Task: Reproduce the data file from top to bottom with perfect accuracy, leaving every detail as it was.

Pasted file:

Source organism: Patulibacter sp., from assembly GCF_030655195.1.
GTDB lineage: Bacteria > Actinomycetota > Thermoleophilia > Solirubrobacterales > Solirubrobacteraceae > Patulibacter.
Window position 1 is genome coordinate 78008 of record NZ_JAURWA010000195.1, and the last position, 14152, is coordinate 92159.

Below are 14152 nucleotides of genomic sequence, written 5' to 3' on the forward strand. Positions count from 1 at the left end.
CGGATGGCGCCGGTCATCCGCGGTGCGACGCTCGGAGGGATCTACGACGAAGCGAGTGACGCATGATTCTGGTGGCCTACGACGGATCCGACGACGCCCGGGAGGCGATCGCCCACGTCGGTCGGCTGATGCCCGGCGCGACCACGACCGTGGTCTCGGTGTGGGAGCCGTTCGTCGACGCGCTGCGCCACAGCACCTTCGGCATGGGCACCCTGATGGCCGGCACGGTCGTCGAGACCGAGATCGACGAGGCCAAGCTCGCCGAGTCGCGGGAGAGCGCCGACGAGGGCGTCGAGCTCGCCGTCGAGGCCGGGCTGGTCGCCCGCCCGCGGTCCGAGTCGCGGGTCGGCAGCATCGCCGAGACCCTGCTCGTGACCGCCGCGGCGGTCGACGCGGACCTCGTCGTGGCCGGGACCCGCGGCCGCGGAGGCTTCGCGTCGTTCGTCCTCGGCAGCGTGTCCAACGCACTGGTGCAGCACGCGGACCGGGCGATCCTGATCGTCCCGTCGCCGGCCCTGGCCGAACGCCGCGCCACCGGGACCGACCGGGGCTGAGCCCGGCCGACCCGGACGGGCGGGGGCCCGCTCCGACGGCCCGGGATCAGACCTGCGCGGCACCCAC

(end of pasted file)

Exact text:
Source organism: Patulibacter sp., from assembly GCF_030655195.1.
GTDB lineage: Bacteria > Actinomycetota > Thermoleophilia > Solirubrobacterales > Solirubrobacteraceae > Patulibacter.
Window position 1 is genome coordinate 78008 of record NZ_JAURWA010000195.1, and the last position, 14152, is coordinate 92159.

Below are 14152 nucleotides of genomic sequence, written 5' to 3' on the forward strand. Positions count from 1 at the left end.
CGGATGGCGCCGGTCATCCGCGGTGCGACGCTCGGAGGGATCTACGACGAAGCGAGTGACGCATGATTCTGGTGGCCTACGACGGATCCGACGACGCCCGGGAGGCGATCGCCCACGTCGGTCGGCTGATGCCCGGCGCGACCACGACCGTGGTCTCGGTGTGGGAGCCGTTCGTCGACGCGCTGCGCCACAGCACCTTCGGCATGGGCACCCTGATGGCCGGCACGGTCGTCGAGACCGAGATCGACGAGGCCAAGCTCGCCGAGTCGCGGGAGAGCGCCGACGAGGGCGTCGAGCTCGCCGTCGAGGCCGGGCTGGTCGCCCGCCCGCGGTCCGAGTCGCGGGTCGGCAGCATCGCCGAGACCCTGCTCGTGACCGCCGCGGCGGTCGACGCGGACCTCGTCGTGGCCGGGACCCGCGGCCGCGGAGGCTTCGCGTCGTTCGTCCTCGGCAGCGTGTCCAACGCACTGGTGCAGCACGCGGACCGGGCGATCCTGATCGTCCCGTCGCCGGCCCTGGCCGAACGCCGCGCCACCGGGACCGACCGGGGCTGAGCCCGGCCGACCCGGACGGGCGGGGGCCCGCTCCGACGGCCCGGGATCAGACCTGCGCGGCACCCAC